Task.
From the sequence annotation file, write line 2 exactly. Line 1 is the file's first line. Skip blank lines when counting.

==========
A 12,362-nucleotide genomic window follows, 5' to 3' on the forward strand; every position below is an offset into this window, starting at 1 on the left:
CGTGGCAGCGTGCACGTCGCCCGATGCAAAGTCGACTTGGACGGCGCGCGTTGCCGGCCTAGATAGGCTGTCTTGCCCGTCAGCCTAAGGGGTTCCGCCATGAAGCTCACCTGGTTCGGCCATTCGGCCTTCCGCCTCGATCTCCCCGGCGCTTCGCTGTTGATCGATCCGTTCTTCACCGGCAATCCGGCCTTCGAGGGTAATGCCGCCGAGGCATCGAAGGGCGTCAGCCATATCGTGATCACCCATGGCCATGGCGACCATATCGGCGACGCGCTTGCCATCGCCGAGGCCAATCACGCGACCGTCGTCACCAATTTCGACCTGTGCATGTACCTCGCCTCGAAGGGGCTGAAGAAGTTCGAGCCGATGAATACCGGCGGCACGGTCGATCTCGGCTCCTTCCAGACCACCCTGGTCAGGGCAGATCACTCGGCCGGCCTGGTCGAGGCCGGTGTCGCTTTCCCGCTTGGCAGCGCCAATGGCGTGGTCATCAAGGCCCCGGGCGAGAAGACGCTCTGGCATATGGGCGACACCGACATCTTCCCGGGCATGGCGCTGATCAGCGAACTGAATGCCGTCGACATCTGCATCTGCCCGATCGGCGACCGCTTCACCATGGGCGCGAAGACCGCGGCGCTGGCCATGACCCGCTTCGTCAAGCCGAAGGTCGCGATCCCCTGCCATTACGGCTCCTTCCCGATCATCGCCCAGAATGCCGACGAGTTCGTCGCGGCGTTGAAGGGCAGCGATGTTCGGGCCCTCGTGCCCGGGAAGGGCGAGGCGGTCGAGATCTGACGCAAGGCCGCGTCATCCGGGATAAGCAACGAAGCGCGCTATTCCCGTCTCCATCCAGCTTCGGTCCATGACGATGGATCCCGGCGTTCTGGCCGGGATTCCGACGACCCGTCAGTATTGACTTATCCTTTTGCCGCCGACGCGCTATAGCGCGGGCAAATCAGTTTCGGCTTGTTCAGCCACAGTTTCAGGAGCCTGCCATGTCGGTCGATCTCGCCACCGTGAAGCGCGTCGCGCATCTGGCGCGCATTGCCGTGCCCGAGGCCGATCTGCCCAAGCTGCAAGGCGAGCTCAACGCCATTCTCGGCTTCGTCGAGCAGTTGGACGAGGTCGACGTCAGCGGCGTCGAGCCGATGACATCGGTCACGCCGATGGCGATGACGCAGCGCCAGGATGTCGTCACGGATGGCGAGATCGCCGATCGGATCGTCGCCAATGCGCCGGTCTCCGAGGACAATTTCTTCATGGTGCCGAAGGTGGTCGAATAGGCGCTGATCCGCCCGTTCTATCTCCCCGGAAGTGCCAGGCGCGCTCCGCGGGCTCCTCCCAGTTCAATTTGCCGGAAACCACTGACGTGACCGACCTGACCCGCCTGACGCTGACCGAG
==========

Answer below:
CGTGGCAGCGTGCACGTCGCCCGATGCAAAGTCGACTTGGACGGCGCGCGTTGCCGGCCTAGATAGGCTGTCTTGCCCGTCAGCCTAAGGGGTTCCGCCATGAAGCTCACCTGGTTCGGCCATTCGGCCTTCCGCCTCGATCTCCCCGGCGCTTCGCTGTTGATCGATCCGTTCTTCACCGGCAATCCGGCCTTCGAGGGTAATGCCGCCGAGGCATCGAAGGGCGTCAGCCATATCGTGATCACCCATGGCCATGGCGACCATATCGGCGACGCGCTTGCCATCGCCGAGGCCAATCACGCGACCGTCGTCACCAATTTCGACCTGTGCATGTACCTCGCCTCGAAGGGGCTGAAGAAGTTCGAGCCGATGAATACCGGCGGCACGGTCGATCTCGGCTCCTTCCAGACCACCCTGGTCAGGGCAGATCACTCGGCCGGCCTGGTCGAGGCCGGTGTCGCTTTCCCGCTTGGCAGCGCCAATGGCGTGGTCATCAAGGCCCCGGGCGAGAAGACGCTCTGGCATATGGGCGACACCGACATCTTCCCGGGCATGGCGCTGATCAGCGAACTGAATGCCGTCGACATCTGCATCTGCCCGATCGGCGACCGCTTCACCATGGGCGCGAAGACCGCGGCGCTGGCCATGACCCGCTTCGTCAAGCCGAAGGTCGCGATCCCCTGCCATTACGGCTCCTTCCCGATCATCGCCCAGAATGCCGACGAGTTCGTCGCGGCGTTGAAGGGCAGCGATGTTCGGGCCCTCGTGCCCGGGAAGGGCGAGGCGGTCGAGATCTGACGCAAGGCCGCGTCATCCGGGATAAGCAACGAAGCGCGCTATTCCCGTCTCCATCCAGCTTCGGTCCATGACGATGGATCCCGGCGTTCTGGCCGGGATTCCGACGACCCGTCAGTATTGACTTATCCTTTTGCCGCCGACGCGCTATAGCGCGGGCAAATCAGTTTCGGCTTGTTCAGCCACAGTTTCAGGAGCCTGCCATGTCGGTCGATCTCGCCACCGTGAAGCGCGTCGCGCATCTGGCGCGCATTGCCGTGCCCGAGGCCGATCTGCCCAAGCTGCAAGGCGAGCTCAACGCCATTCTCGGCTTCGTCGAGCAGTTGGACGAGGTCGACGTCAGCGGCGTCGAGCCGATGACATCGGTCACGCCGATGGCGATGACGCAGCGCCAGGATGTCGTCACGGATGGCGAGATCGCCGATCGGATCGTCGCCAATGCGCCGGTCTCCGAGGACAATTTCTTCATGGTGCCGAAGGTGGTCGAATAGGCGCTGATCCGCCCGTTCTATCTCCCCGGAAGTGCCAGGCGCGCTCCGCGGGCTCCTCCCAGTTCAATTTGCCGGAAACCACTGACGTGACCGACCTGACCCGCCTGACGCTGACCGAG